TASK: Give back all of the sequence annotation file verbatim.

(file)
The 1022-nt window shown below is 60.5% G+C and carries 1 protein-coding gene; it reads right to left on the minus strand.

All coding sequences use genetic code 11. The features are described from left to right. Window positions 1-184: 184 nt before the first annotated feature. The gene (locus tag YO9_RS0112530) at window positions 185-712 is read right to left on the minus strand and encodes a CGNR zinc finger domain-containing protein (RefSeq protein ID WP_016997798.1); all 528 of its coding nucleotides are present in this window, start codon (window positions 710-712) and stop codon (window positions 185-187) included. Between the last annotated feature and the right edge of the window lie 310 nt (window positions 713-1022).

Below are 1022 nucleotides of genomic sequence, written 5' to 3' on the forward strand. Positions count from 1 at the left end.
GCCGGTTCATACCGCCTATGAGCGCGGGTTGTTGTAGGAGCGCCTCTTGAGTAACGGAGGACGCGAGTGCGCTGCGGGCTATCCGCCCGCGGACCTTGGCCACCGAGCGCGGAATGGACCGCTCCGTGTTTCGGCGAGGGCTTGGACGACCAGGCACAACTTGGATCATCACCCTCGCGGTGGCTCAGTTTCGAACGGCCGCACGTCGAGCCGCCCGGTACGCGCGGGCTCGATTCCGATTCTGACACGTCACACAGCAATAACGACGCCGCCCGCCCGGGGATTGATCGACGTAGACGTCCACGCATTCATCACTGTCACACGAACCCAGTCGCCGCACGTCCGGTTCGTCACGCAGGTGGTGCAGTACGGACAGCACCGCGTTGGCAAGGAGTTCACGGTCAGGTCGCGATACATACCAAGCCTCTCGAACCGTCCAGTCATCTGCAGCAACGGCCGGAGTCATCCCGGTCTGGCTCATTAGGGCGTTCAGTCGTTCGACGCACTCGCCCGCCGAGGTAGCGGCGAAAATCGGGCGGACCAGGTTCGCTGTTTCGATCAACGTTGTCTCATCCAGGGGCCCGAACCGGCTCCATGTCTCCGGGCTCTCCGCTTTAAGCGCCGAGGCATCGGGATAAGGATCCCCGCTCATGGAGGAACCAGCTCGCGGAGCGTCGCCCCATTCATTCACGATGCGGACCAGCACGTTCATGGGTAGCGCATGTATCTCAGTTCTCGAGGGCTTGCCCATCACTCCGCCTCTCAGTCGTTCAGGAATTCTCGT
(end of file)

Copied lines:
The 1022-nt window shown below is 60.5% G+C and carries 1 protein-coding gene; it reads right to left on the minus strand.

All coding sequences use genetic code 11. The features are described from left to right. Window positions 1-184: 184 nt before the first annotated feature. The gene (locus tag YO9_RS0112530) at window positions 185-712 is read right to left on the minus strand and encodes a CGNR zinc finger domain-containing protein (RefSeq protein ID WP_016997798.1); all 528 of its coding nucleotides are present in this window, start codon (window positions 710-712) and stop codon (window positions 185-187) included. Between the last annotated feature and the right edge of the window lie 310 nt (window positions 713-1022).

Below are 1022 nucleotides of genomic sequence, written 5' to 3' on the forward strand. Positions count from 1 at the left end.
GCCGGTTCATACCGCCTATGAGCGCGGGTTGTTGTAGGAGCGCCTCTTGAGTAACGGAGGACGCGAGTGCGCTGCGGGCTATCCGCCCGCGGACCTTGGCCACCGAGCGCGGAATGGACCGCTCCGTGTTTCGGCGAGGGCTTGGACGACCAGGCACAACTTGGATCATCACCCTCGCGGTGGCTCAGTTTCGAACGGCCGCACGTCGAGCCGCCCGGTACGCGCGGGCTCGATTCCGATTCTGACACGTCACACAGCAATAACGACGCCGCCCGCCCGGGGATTGATCGACGTAGACGTCCACGCATTCATCACTGTCACACGAACCCAGTCGCCGCACGTCCGGTTCGTCACGCAGGTGGTGCAGTACGGACAGCACCGCGTTGGCAAGGAGTTCACGGTCAGGTCGCGATACATACCAAGCCTCTCGAACCGTCCAGTCATCTGCAGCAACGGCCGGAGTCATCCCGGTCTGGCTCATTAGGGCGTTCAGTCGTTCGACGCACTCGCCCGCCGAGGTAGCGGCGAAAATCGGGCGGACCAGGTTCGCTGTTTCGATCAACGTTGTCTCATCCAGGGGCCCGAACCGGCTCCATGTCTCCGGGCTCTCCGCTTTAAGCGCCGAGGCATCGGGATAAGGATCCCCGCTCATGGAGGAACCAGCTCGCGGAGCGTCGCCCCATTCATTCACGATGCGGACCAGCACGTTCATGGGTAGCGCATGTATCTCAGTTCTCGAGGGCTTGCCCATCACTCCGCCTCTCAGTCGTTCAGGAATTCTCGT